The FIIs have been playing a major role in the Indian capital market with cumulative investments having reached $11. 24 billion by March-end 2000. As compared to this, the cumulative amount of foreign direct investment (FDI) since 1991 up to December end 1999 has been estimated at $19. 2 billion. The market capitalisation varies depending on share market prices. Impact on prices Along with the domestic mutual funds, the FIIs have started playing a critical role in the movement of stock prices. The assets under management of domestic mutual funds have crossed Rs. 00,000 crores. About half of these funds are income funds, and the remaining balanced funds and equity funds. Hence, the FIIs and the domestic mutual funds play an important part in the movement of stock prices. A few other developments have strengthened the role of the FIIs. The Unit Trust of India’s share in mutual fund collection has been going down. In fact, the UTI today is more successful with its income funds rather than with equity funds. In recent months, privately managed domestic mutual funds have been the most successful in garnering fresh funds from the public.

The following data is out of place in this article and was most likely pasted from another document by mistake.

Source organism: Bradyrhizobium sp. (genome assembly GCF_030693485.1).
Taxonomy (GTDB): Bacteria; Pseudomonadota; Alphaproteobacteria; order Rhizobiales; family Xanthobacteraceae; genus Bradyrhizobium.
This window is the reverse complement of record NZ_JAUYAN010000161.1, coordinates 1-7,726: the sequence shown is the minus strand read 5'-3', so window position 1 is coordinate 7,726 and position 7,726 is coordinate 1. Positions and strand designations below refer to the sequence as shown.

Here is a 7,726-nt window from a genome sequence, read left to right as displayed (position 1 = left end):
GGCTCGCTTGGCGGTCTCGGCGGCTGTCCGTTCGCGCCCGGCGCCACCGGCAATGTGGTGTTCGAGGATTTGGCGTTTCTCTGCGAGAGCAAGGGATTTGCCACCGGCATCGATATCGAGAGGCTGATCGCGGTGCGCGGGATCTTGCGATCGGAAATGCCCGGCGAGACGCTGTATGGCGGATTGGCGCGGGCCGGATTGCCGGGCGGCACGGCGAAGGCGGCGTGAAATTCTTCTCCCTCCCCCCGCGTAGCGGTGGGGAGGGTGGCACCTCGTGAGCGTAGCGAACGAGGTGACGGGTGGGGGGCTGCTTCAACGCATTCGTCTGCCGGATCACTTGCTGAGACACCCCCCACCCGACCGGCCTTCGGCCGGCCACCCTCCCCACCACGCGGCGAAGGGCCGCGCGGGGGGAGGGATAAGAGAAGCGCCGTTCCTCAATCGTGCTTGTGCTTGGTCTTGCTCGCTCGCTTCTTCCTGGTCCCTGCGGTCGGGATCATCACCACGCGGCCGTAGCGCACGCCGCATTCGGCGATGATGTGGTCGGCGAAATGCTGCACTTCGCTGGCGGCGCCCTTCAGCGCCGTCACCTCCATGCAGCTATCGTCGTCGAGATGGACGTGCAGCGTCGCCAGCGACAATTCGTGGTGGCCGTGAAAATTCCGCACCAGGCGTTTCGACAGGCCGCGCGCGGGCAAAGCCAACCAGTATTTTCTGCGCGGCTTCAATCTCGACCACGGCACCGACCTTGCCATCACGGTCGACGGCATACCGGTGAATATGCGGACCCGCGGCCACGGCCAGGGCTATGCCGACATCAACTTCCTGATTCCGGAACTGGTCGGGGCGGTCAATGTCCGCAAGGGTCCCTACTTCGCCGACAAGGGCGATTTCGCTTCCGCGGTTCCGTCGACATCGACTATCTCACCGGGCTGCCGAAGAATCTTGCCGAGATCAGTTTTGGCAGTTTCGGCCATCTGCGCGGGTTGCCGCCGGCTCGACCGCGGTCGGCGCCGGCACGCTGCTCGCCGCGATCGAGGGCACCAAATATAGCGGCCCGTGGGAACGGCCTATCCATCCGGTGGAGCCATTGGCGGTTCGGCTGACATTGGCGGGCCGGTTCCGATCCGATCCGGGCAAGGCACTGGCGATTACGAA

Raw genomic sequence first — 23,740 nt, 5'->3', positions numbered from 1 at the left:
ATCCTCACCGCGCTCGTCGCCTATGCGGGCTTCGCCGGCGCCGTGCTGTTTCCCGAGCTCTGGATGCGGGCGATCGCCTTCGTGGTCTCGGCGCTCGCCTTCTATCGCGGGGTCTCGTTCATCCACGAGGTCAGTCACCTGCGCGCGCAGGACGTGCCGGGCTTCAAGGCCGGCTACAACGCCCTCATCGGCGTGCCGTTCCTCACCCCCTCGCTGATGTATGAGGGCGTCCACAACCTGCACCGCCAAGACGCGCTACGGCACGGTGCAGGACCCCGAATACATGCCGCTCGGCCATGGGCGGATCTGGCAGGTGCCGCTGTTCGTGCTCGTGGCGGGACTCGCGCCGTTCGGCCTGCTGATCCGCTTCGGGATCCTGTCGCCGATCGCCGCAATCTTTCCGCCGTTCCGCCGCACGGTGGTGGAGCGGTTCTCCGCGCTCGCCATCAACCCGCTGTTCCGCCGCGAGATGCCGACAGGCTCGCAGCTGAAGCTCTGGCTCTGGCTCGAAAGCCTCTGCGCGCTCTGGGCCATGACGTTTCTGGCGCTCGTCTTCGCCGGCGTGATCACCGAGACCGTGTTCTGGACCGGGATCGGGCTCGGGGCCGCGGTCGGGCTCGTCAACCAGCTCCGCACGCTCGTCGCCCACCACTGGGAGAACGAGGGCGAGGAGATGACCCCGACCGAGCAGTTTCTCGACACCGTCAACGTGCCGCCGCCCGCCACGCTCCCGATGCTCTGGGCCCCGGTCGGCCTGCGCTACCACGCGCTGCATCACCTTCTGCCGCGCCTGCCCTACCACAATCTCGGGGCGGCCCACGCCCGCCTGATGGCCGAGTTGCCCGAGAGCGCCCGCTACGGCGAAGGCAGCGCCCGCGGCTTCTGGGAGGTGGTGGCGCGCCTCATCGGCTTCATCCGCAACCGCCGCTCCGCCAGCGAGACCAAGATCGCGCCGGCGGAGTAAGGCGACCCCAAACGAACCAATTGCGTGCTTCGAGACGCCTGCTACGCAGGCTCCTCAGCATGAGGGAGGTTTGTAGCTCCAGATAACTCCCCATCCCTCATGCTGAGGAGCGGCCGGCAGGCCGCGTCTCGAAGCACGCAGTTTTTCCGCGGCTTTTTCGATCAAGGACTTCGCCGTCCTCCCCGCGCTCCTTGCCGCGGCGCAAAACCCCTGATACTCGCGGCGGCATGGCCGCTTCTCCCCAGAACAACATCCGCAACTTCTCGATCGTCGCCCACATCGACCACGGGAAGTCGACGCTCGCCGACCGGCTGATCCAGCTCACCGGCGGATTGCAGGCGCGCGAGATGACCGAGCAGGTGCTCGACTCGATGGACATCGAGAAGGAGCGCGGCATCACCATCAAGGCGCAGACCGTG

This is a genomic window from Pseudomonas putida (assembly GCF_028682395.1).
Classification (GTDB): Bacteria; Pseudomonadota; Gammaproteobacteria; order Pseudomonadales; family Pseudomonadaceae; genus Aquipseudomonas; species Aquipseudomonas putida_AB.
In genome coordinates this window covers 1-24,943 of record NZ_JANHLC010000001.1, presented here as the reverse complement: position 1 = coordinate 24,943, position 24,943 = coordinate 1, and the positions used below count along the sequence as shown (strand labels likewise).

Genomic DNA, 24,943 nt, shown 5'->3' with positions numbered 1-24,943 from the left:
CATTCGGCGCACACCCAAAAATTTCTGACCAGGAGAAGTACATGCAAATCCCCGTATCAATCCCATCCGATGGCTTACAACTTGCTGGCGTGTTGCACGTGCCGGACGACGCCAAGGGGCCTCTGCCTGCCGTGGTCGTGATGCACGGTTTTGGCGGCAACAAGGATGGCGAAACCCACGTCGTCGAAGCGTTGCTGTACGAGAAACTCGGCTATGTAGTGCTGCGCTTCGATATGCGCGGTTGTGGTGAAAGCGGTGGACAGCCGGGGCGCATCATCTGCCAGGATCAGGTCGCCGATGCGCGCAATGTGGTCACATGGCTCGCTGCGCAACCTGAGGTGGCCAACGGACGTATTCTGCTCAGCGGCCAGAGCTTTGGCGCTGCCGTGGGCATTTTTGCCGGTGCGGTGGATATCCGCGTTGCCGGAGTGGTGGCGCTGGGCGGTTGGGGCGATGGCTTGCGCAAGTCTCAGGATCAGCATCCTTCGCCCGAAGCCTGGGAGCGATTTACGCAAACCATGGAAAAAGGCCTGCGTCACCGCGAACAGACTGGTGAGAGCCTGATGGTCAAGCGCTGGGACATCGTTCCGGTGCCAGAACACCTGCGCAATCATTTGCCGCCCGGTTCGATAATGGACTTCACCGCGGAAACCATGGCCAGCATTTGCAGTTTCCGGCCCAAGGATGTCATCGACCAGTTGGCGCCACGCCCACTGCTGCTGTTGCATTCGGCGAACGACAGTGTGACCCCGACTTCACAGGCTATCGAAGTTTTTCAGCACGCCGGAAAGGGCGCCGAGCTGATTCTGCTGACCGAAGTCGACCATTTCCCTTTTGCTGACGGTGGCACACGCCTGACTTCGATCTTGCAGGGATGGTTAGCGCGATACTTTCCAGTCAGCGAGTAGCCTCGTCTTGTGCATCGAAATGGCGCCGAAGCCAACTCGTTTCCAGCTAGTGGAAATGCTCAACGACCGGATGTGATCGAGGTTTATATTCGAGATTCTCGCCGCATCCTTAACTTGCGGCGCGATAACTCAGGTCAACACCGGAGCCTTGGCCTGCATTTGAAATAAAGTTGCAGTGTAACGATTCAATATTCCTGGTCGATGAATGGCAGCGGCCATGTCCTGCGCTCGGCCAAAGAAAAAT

Not surprisingly a few of these foreign owned fund managers are also well known names among FIIs. Another development during recent years has been the declining role of development financial institutions (DFIs) such as IDBI, ICICI and IFCI in the capital markets. This is partly on account of their limited access to cheap funds and partly because of the withdrawls of the convertibility clause under which these DFIs managed to acquire equity shares of companies which were financed by them.